FIFA continues to unravel

28 October 2015 Comments 1

I’ve spent the last few days at one of the ‘must do’ activities on the sports integrity and governance calendar – attending and speaking at the excellent biennial conference of Play the Game, part of the Institute of Sports Studies in Aarhus, Denmark.

I first attended in 2013 and spoke about what we did to help get change at world cycling. I was really thrilled to meet so many people brought together because of their mutual interest and commitment to improving sports governance, many of whom are now good mates.

This year, on behalf of #NewFIFANow, I was part of a session to take place at the Hamlet-inspired Elsinore Theatre on Reforming football: to be or not to be … a FIFA President. But there’s no Hamlet-like doubt about that question for me!

Others speaking at the session include the wonderful investigative journalist, Jens Weinreich, who recently published voluminous material via Der Spiegel about the German Football Federation (DFB), Franz Beckenbauer, adidas and friends; the Danish Football Association president; and two FIFA Presidential candidates, David Nakhid (former Trinidad and Tobago footballer) and Jerome Champagne (France/Switzerland).

It was interesting and enlightening – not least because the nominations for the FIFA Presidency closed on Monday, and we now know there are six more candidates to add to Nakhid and Champagne. It was certainly a great opportunity for Nakhid and Champagne to put forward their plans to reform the organisation they seek to lead.

It’s been a while since I wrote specifically about FIFA so it’s worthwhile having a recap with so much happening. Since July:

  • Back in the middle of September I was involved in the Swiss TV programme that revealed the contract for a sale of TV rights by Sepp Blatter to disgraced corrupt former exco member Jack Warner for two World Cups for USD600,000. Warner subsequently on-sold these rights for between USD18,000,000 and 20,000,000.
  • Immediately after watching the programme, the Swiss Attorney General opened criminal proceedings against Sepp Blatter over the sale plus an alleged “disloyal payment” – a Swiss legal term – of around US$2 million to UEFA President, Michel Platini, paid in 2011 and conveniently timed with Platini’s withdrawal as a Presidential candidate from the election that year.
  • Both Blatter and Platini have been suspended by FIFA for 90 days pending an Ethics Committee investigation.
  • A potential FIFA Presidential candidate (and former exco member), Dr Chung Moon-Jung of Korea, has been banned from football for six years.
  • The FIFA Ethics Committee announced it was conducting a number of other investigations into more men who voted for the 2018/2022 World Cups – Franz Beckenbauer, Angel Maria Villar Llona, Amos Adamu, Nicolas Leoz and Ricardo Teixeira.
  • The man who is now Acting President of FIFA, Issa Hayatou, was suspended by the IOC in 2011 because of bribery in the famous ISL case. The FIFA Ethics Committee of the time didn’t bother to even investigate this, instead preferring to ban the investigative journalist who uncovered the case, Andrew Jennings, from its media conferences.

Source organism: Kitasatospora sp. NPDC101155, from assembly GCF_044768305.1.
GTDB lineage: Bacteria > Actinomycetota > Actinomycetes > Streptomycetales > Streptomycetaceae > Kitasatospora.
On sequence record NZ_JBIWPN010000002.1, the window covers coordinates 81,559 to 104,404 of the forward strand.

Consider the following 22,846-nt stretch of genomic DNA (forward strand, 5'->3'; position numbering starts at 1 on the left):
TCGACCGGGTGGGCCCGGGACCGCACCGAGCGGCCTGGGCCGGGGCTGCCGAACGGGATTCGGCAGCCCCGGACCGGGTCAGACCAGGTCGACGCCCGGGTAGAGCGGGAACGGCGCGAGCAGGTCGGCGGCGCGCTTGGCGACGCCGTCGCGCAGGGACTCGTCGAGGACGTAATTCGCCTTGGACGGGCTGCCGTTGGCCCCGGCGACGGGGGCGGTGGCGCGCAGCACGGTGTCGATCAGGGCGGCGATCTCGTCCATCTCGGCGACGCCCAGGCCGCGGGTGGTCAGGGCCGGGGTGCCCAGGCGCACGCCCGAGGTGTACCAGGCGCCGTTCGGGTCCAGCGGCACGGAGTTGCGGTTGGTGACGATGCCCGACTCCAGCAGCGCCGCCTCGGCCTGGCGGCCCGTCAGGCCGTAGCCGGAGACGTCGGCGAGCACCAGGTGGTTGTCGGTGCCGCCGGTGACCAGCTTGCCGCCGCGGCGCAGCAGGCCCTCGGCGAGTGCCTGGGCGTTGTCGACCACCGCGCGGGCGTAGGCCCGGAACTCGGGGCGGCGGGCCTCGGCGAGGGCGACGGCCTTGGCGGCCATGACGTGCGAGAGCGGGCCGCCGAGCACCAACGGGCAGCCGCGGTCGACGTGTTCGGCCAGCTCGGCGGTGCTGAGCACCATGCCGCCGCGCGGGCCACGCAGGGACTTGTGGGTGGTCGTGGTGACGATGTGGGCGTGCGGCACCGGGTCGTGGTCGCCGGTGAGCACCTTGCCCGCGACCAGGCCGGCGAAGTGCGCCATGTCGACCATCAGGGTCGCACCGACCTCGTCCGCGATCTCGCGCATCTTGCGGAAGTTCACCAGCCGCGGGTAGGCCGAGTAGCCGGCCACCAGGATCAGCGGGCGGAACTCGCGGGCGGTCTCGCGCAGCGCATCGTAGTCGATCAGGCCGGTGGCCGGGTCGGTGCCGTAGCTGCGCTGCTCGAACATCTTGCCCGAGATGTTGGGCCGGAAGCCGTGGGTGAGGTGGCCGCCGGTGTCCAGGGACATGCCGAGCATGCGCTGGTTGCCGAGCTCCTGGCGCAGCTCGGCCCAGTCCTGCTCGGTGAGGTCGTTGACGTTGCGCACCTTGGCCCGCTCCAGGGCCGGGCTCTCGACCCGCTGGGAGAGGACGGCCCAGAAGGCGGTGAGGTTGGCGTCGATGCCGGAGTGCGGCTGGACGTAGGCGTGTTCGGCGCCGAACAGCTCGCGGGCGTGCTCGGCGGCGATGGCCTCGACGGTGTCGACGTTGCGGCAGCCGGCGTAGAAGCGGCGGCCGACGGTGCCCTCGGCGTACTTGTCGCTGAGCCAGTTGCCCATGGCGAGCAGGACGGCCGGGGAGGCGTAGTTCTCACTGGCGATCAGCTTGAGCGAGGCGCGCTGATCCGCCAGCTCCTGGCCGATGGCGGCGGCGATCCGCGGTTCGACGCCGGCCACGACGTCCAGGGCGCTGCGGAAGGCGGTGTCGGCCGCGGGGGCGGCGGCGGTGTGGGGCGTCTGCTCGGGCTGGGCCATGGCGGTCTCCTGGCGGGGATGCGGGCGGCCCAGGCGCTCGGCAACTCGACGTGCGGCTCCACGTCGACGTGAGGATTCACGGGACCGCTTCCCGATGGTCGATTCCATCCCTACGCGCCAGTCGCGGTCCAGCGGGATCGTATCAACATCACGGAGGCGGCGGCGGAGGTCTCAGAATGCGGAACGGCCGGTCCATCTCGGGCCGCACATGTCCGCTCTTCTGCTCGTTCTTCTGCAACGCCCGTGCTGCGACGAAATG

• But it gets better – the man who is now Acting President of UEFA, Villar Llona, is one of those currently under investigation!
  • In total, of the 22 men who voted for the 2018/2022 World Cup tournaments, half of them are banned, suspended or indicted. Seriously, you couldn’t make this up!
  • Three sponsors – Coca-Cola, VISA and McDonald’s – came out in July to support our plan for the implementation of an independent reform of FIFA led by an eminent person.
  • Three weeks ago, those three sponsors and a fourth, Budweiser, have called for Sepp Blatter to step down.
  • At #NewFIFANow, we have again written to the 209 member of the FIFA Congress and the FIFA Executive Committee.
  • As mentioned above, Der Spiegel has published extensive material put together by Jens Weinreich which alleges that the DFB set-up a slush fund of 10 million Swiss francs (cash provided by adidas former CEO and controlling shareholder Robert Louis-Dreyfus) to buy votes for the 2006 World Cup. This was overseen by Franz Beckenbauer and Wolfgang Niersbach.
  • The ‘insider’ reform committee, led by former boss of the IOC, Francois Carrard, have set out some proposals for reform approved by the existing Executive Committee earlier this week. These proposals are a start, but only a start. They are the relatively simple ones and despite the words about culture change, there will be no serious change of culture at FIFA while it is driven by sports insiders and those who stand to benefit.

FIFA as we know it is in trouble. We have said this before. We’ll say it again. The Swiss and US authorities have made it abundantly clear that their work is continuing and they expect more arrests.

If the FIFA Executive and FIFA Congress held their sport and its reputation in the high regard they should, they would give over the game for a time-limited and independent external FIFA Reform Commission to clean it up. The fact that they are going to the wire on this, in the face of overwhelming evidence as to why they shouldn’t, just underscores the point – these people have been there too long, they’ve lost perspective, and they’re more interested in their role in the game, sitting at the pointy end of aircraft and getting great seats to football matches, then they are in the long term growth, development and reputation of the sport they manage.

Onwards and upwards. Watch this space.

P.S. Don’t forget you can support independent governance reform of FIFA by signing our petition here.

1 comment on "FIFA continues to unravel"

  1. Keith Batty on 29 October 2015

    Keep up the good work Jamie.